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Green Tea Unlikely to Prevent Breast Cancer

Kathleen Blanchard's picture

Despite the multitude of health benefits associated with green tea, new research finds the popular beverage is no help when it comes to preventing breast cancer. The results come from researchers who examined databases of 54,000 Japanese women in a prospective cohort study.

The research was conducted to find out green tea consumption might explain the lower incidence of breast cancer in Asian, compared to Western countries, that has been hypothesized and supported by in vitro animal studies.

The study authors note, “…few epidemiological studies have examined the association between green tea intake and risk of breast cancer, and their findings have been inconsistent.”

Women age 40 to 59 years were recruited in the Cohort I study and women age 40 to 69 years were included in Cohort II. The study began in 1990 via questionnaires. Women with a history of cancer at baseline and at five year follow-up were excluded from the study.

Green Tea Failed to Prevent Breast Cancer in Final Analysis

The final analysis showed no association between green tea intake and fewer incidences of breast cancer, even for women with high intake of the beverage.

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The amount and type of green tea intake was tracked, in addition to the women’s consumption of oolong tea, black tea, and coffee. The study participants were followed until 2006 by way of cancer reporting registries, notification from hospitals and death certificates that supplied supplemental information about breast cancer incidence.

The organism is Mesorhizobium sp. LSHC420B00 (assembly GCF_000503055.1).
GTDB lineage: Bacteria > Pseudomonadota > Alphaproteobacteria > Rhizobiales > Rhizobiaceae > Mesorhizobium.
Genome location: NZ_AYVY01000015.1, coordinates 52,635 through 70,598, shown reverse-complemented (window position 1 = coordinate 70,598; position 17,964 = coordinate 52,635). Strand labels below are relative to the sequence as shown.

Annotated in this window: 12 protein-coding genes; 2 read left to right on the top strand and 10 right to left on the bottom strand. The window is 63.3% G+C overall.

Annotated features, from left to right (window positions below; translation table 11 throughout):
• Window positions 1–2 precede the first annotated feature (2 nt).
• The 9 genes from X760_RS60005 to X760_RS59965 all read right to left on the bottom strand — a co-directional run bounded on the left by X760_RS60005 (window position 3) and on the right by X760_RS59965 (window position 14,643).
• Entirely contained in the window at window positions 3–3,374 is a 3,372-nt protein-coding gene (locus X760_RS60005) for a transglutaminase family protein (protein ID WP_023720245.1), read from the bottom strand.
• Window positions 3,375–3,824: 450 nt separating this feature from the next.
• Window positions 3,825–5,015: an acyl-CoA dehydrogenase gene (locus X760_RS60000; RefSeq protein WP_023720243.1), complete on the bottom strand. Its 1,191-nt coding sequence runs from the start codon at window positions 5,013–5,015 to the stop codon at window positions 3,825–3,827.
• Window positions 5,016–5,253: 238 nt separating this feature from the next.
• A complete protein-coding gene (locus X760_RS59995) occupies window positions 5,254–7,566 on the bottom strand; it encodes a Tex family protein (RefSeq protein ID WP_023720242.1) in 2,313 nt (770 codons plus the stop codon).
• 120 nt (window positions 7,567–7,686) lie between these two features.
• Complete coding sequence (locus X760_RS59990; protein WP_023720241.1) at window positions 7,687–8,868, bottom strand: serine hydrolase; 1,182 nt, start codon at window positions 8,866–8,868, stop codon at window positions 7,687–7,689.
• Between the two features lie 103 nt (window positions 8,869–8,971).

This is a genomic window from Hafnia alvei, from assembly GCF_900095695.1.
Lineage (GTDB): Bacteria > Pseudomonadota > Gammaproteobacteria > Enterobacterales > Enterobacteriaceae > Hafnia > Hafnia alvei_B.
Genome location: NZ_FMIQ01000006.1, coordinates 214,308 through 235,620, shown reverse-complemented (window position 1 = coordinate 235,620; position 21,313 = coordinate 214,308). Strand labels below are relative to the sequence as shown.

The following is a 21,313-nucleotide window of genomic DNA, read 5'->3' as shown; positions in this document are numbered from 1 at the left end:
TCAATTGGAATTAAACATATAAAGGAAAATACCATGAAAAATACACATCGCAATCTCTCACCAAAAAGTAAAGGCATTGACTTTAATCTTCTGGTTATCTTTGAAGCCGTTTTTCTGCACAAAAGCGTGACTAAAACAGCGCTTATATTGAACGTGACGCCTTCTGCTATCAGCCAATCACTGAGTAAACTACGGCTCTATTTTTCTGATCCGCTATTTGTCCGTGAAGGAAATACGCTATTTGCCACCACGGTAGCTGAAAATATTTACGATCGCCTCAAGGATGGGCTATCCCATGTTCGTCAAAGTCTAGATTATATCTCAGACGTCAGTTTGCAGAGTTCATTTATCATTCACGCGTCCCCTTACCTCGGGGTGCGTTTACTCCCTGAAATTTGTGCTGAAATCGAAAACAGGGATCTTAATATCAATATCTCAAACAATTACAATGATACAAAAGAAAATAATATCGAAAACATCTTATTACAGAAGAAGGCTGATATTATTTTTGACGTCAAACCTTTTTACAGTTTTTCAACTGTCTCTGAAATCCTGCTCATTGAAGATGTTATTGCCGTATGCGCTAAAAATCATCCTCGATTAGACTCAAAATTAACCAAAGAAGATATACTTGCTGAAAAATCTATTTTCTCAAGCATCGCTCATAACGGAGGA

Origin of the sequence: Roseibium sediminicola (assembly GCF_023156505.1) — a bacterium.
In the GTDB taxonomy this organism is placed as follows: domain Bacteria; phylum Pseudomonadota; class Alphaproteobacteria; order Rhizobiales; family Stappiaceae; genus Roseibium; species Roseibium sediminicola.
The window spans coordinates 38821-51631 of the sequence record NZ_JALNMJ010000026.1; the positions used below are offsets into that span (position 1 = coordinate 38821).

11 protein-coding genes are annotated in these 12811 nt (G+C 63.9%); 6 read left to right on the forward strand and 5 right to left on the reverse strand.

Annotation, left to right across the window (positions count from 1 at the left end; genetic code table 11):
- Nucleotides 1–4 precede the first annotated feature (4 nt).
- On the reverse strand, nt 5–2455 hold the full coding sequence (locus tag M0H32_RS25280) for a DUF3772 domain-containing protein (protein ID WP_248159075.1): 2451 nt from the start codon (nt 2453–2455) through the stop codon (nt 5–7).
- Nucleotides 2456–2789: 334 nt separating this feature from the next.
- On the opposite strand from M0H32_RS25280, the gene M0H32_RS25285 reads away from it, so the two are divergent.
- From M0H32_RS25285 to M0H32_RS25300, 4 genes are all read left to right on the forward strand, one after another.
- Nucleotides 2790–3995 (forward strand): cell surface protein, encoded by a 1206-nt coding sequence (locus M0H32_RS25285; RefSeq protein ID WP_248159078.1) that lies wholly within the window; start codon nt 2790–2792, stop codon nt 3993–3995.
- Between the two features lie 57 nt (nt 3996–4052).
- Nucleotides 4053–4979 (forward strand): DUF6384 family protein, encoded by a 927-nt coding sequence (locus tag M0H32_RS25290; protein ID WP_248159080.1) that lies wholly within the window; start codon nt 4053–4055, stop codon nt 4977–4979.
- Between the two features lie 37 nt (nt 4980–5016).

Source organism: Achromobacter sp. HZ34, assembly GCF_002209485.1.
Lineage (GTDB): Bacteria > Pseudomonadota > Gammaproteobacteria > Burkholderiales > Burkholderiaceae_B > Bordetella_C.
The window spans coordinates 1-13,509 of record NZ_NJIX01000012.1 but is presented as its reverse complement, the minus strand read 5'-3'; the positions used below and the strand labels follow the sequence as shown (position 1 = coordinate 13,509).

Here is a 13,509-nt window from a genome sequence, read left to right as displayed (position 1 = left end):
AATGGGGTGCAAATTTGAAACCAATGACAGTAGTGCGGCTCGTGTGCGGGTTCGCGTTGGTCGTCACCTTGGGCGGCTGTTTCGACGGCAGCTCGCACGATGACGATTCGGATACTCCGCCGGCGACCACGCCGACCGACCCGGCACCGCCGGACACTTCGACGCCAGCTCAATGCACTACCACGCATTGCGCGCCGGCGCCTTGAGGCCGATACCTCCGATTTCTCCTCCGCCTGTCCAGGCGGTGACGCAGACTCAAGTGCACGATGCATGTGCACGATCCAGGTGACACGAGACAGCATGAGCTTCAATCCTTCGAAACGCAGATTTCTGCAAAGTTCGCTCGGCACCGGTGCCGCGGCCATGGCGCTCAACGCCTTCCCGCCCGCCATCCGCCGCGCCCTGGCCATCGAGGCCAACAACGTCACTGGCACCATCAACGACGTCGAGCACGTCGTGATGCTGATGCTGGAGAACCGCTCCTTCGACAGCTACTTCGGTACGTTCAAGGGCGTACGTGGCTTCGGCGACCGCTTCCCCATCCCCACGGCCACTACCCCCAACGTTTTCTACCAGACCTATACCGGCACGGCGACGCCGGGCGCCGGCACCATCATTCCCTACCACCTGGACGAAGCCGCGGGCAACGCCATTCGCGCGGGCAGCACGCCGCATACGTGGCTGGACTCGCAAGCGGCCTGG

A strength of the study according to the authors was the inclusion of women who drank as little as 1 cup a day and as many as 10 cups.

The sample of women was large, and the participants were recruited before breast cancer diagnosis, making recall bias less likely, but the researchers say it’s possible there may have been variances in how much tea the women reported and actually drank throughout the study.

The conclusion from the study authors is, “Our findings suggest that drinking green tea as a beverage is unlikely to reduce the risk of breast cancer regardless of green tea type and number of cups within a usual drinking habit.”

Despite promising findings in vitro animal studies, researchers found no benefit for breast cancer prevention in the large study of Japanese women who reportedly drank anywhere from one to ten cups of green tea daily.

Cancer Research